By Tami Freeman, Medicalphysicsweb editor

February 18, 2011 -- Accurate characterization of breast lesions should reduce the number of unnecessary biopsies. With angiogenic vasculature in such lesions indicative of malignancy, contrast-enhanced ultrasound imaging could provide a means for determining malignancy based on blood flow. Researchers from Thomas Jefferson University are investigating the use of subharmonic contrast-enhanced ultrasound imaging for this purpose.

"The ability to image vasculature in real-time, while completely suppressing all surrounding tissue signals, is exclusive to subharmonic ultrasound imaging," explained Flemming Forsberg, professor of radiology at Thomas Jefferson. "Isolation of signals generated within the blood supply allows us to image the vascular architecture of a lesion, which has been shown to be useful for classification."

A pilot study revealed that cumulative maximum intensity (CMI) projections of subharmonic imaging (SHI) data provided higher diagnostic accuracy for breast lesions than mammography, but that CMI lacked a means of quantification. In a step toward quantitative lesion characterization, the research team has now published details of an algorithm that can extract vascular architecture in breast CMI-SHI (Physics in Medicine and Biology, February 21, 2011, Vol. 56:4, pp. 919-930).

Automated extraction

SHI involves transmitting ultrasound at double the resonance frequency (2f0) and receiving at the subharmonic (f0). Subharmonic emissions from injected microbubble contrast agents can distinguish vascular structures from tissues, which do not generate subharmonics. The CMI projection reveals the maximum intensity achieved at each pixel during flow of contrast, resulting in a map of lesion vasculature.

To enable automated extraction of critical parameters for quantification, these complex vascular images need to be thinned to create single line structures. The resulting "vascular skeletons" enable visualization of the basic architecture of the blood vessels.

The researchers tested three potential algorithms: a sequential thinning algorithm, a parallel thinning algorithm, and a distance transformation, using them to thin 40 binary test images. Results were compared based on qualitative parameters: connectivity and rotational invariance; and quantitative measures: data reduction efficiency and medial axis representation.

All three algorithms enabled skeletonization of all the test images, with connectivity retained. Images processed with the sequential thinning algorithm exhibited the lowest noise and the least rotational variance. Data reduction efficiency was also significantly better with sequential thinning than the other algorithms. The distance transformation method created the closest vascular skeleton to the ideal medial axis, with sequential thinning a close second.

The researchers concluded that, overall, sequential thinning was the superior algorithm, and used it to characterize a set of in vivo subharmonic breast images. CMI-SHI images were acquired from 16 breast lesions: four carcinomas and 12 benign lesions. Images were segmented with a threshold level of 10% (the best compromise between segmenting vasculature from background noise and maintaining vessel connectivity), and then the thinning algorithm applied to the segmented images.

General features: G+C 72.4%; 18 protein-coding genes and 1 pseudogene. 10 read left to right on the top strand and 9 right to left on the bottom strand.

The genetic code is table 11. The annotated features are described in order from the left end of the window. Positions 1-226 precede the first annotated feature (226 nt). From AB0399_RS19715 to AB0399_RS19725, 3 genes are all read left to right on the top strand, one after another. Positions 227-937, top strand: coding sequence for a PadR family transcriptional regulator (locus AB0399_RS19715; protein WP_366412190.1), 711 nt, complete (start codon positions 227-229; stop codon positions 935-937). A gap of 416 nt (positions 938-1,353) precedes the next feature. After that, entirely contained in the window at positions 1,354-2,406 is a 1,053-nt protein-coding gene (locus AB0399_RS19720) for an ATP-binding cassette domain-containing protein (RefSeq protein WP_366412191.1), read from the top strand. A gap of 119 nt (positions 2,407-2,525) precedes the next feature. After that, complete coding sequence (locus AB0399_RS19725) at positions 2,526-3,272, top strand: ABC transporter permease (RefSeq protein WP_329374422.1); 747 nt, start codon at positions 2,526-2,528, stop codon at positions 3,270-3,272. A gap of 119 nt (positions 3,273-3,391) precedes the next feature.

Skeletonization was achieved for 13 of the 16 breast lesions. In the majority of these, well-defined vascular skeletons were revealed. The researchers computed the number of bifurcations (terminal ends within each skeleton) and average vessel chain length (skeletal pixels divided by bifurcations) for each image. Overall, the lesions showed an average of 7.6 bifurcations and an average vessel-chain length of 71.1 pixels/chain.

Malignant lesions had a higher number of bifurcations compared to benign lesions (9.8 versus 6.9) and a larger average vessel-chain length (88.9 versus 63.2 pixels/chain). While these differences were not statistically significant, they concur with the more aberrant vasculature expected in malignant tissue.

"It is well documented that malignant vasculature contains more tortuous, bifurcated blood vessels and overall a more chaotic vascular morphology," Forsberg explained. He noted that the skeletons can also reveal other parameters, such as vessel density, vascular curvature, and fractal dimensionality, which may prove useful for breast lesion characterization.

The researchers point out that this initial study was limited by a high degree of variability within the dataset and the small sample size. Applying the algorithm to a larger dataset should improve its ability to differentiate healthy from diseased tissue.

"Our group has recently received NIH funding for a 3D subharmonic breast ultrasound study in 450 women, to be conducted at Thomas Jefferson University and the University of California, San Diego," Forsberg told medicalphysicsweb. "This large 3D dataset will first determine the value of subharmonic imaging, and later be skeletonized to determine the method's ability to successfully characterize breast lesions."

By Tami Freeman
Medicalphysicsweb editor
February 18, 2011

© IOP Publishing Limited. Republished with permission from medicalphysicsweb, a community website covering fundamental research and emerging technologies in medical imaging and radiation therapy.


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